We’ve all heard the Toronto Real Estate numbers for March, and to call this a “hot market” would certainly be an understatement. 15,652 transactions for the month of March 2021. Even in 2016, the hottest year on record, we did not attain these types of sales numbers in a month. Over FIFTEEN THOUSAND transactions last month!! To put this into perspective, the first quarter of 2020 was HOT, albeit that quarter took a huge hit in the last 15 days of March due to the Covid shutdowns. But still, we had 19,683 sales in Q1 2020. The best year on record for Toronto Real Estate, as mentioned above, was 2016. 113,040 transactions were recorded that year. Q1 of that year saw 22,483 sales take place. The second busiest year in history was 2015, where we saw 101,214 transactions for the year. Q1 of that year had 19,498 transactions. How did Q1 of 2021 rank? 33,503 transactions in Q1 of 2021. No, that’s not a typo, we had over THIRTY THREE THOUSAND transactions in the first three months of 2021. This has people in a frenzy about the housing market and once again the calls to slow it down have started. There is talk of CMHC asking for an increase in the qualifying rate AGAIN to slow down he market. WHY? We already tried to choke off demand in 2017. How did that work out? The problem is NOT demand. The problem is SUPPLY!! Why is this so hard for the governments to understand? Yet they feel they should strangle buyers rather than increase supply which would automatically decrease competition and thus the average price points.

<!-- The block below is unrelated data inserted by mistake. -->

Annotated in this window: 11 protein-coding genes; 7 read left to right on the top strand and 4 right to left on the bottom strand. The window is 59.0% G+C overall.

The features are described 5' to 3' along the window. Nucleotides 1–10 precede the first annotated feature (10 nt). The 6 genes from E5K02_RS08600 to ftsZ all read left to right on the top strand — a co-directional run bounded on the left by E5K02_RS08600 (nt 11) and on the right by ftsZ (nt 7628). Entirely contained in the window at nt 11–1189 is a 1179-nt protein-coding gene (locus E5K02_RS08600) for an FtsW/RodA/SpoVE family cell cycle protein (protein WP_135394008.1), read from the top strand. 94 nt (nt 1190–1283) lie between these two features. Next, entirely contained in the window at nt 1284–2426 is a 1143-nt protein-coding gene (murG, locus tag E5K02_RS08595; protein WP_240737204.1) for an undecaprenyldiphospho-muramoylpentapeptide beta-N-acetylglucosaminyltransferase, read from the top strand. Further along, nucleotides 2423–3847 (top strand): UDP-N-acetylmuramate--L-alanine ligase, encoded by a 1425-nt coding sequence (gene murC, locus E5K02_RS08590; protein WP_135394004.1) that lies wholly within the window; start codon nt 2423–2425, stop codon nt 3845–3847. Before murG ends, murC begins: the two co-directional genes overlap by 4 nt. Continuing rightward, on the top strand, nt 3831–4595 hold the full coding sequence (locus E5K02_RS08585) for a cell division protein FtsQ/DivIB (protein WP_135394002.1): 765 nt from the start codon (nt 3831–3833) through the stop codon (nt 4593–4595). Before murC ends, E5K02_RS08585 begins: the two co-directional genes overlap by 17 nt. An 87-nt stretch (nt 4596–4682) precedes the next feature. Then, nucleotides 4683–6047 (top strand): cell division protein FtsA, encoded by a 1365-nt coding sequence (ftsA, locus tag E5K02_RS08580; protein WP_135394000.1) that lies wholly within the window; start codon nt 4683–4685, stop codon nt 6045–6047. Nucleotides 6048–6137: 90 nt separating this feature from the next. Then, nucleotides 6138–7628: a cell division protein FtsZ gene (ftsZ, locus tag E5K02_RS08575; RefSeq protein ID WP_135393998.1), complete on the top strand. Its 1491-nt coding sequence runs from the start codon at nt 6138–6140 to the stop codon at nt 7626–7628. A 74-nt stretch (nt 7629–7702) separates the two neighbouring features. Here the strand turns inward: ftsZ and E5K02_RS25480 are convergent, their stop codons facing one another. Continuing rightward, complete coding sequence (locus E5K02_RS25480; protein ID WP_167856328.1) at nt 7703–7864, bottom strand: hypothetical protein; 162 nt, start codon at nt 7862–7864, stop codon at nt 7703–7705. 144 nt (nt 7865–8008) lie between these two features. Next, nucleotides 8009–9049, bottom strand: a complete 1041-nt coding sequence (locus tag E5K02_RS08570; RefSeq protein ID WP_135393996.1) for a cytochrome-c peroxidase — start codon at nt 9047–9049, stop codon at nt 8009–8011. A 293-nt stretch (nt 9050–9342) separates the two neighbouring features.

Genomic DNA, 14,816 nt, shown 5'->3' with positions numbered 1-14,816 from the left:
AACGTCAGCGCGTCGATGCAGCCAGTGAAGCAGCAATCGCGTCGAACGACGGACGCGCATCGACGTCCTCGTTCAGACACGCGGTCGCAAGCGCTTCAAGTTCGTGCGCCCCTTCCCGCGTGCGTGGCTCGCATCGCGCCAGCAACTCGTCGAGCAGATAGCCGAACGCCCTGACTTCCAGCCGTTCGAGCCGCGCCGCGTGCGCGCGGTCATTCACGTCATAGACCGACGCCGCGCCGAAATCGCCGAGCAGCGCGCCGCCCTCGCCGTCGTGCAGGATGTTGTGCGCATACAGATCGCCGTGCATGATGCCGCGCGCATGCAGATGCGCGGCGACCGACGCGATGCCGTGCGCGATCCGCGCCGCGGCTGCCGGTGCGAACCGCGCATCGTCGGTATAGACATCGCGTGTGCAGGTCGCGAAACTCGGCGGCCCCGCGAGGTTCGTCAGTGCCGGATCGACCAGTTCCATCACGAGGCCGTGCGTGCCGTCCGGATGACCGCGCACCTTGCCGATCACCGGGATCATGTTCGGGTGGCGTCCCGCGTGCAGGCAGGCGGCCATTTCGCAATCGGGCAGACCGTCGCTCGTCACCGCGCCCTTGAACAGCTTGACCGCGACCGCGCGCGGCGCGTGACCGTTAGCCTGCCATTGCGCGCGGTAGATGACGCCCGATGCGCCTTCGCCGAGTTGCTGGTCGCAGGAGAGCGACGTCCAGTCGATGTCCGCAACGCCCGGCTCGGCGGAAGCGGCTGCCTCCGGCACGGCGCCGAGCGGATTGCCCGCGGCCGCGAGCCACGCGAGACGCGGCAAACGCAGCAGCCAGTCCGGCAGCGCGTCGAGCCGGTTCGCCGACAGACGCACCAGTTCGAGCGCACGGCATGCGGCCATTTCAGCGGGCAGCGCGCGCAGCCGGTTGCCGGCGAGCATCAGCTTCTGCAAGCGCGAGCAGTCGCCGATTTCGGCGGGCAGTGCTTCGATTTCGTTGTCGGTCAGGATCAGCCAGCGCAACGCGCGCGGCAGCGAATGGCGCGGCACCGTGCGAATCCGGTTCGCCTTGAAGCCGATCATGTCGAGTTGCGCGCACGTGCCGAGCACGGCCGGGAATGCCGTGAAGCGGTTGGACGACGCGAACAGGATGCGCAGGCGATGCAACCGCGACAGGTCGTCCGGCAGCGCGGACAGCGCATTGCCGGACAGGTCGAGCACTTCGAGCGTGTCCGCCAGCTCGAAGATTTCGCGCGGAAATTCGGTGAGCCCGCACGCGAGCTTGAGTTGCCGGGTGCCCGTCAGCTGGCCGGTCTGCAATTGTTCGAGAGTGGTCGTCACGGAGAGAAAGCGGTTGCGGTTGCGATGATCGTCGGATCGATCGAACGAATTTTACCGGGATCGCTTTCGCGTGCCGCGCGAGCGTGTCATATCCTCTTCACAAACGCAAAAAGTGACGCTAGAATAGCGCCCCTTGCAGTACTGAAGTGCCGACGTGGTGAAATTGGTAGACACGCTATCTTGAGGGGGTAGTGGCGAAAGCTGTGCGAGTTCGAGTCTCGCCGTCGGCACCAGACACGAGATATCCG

So, where do we go from here?
Next month, we will again get bombarded with stats that show an “overheated” housing market. This will not be anywhere close to the true picture. Last April, we saw 2,957 transactions. The entire planet was pretty much shut down. Same for May, we saw only 4,594 transactions. June of last year saw 8,648 transactions. Typically you’d see about 11,500 transactions per month during these three months. This is traditionally the busy Spring Market for Real Estate. Let’s look at Q3 of 2020. We only had 16,199 sales for the entire second quarter. This year, you’ll see a more traditional second quarter. Thus, if we have about 36,000 sales in Q2, we will be up 122% in units sold April to June. YTD after the first half of the year, we will see approximately 70,000 transactions and be up almost 100% in units sold over the same period in 2020. These numbers will create havoc with analysts and economists who will start predicting the greatest crash in Real Estate history. To bring some calm to this craziness, you cannot compare this Q2 to last year’s Q2. In fact, last year’s Q2 should not be used as any type of comparable. It was an anomaly. As we settle in to a “normal” real estate year for transactions, we will start to see declining sales numbers for the last two quarters, as they will be compared to Q3 and Q4 of 2020 where pent up demand caused sales to spike. The declining numbers in Q3 and Q4 should not be considered a “cooling off” or “bursting bubble”. It’s just a return to normal for the Real Estate Market.
At the start of the year, I had predicted that 2021 would compete with 2015 as the second busiest year in Toronto Real Estate history wth approximately 103,000 to 104,000 transactions, and possibly compete for top spot if borders open up and foreign buyers return to the market. I still believe we will finish the year in second place, if all things remain the same. The strength of the first quarter may see us push hard for top spot, even without foreign activity. We may beat my initial predictions and finish around 109,000 transactions for 2021. Analysts, economists and the government need to stay away from trying to artificially alter market dynamics. The market is a supply and demand equation. Until they understand that, all they will do is create unnecessary hurdles that will prevent many Canadians from achieving their dream of home ownership. What we need from the government now, more than ever, is an influx of supply. More homes on the market means less competition for homes. This results in more of a balance, which reduces bidding wars and brings a level of affordability to allow more people to enter the market.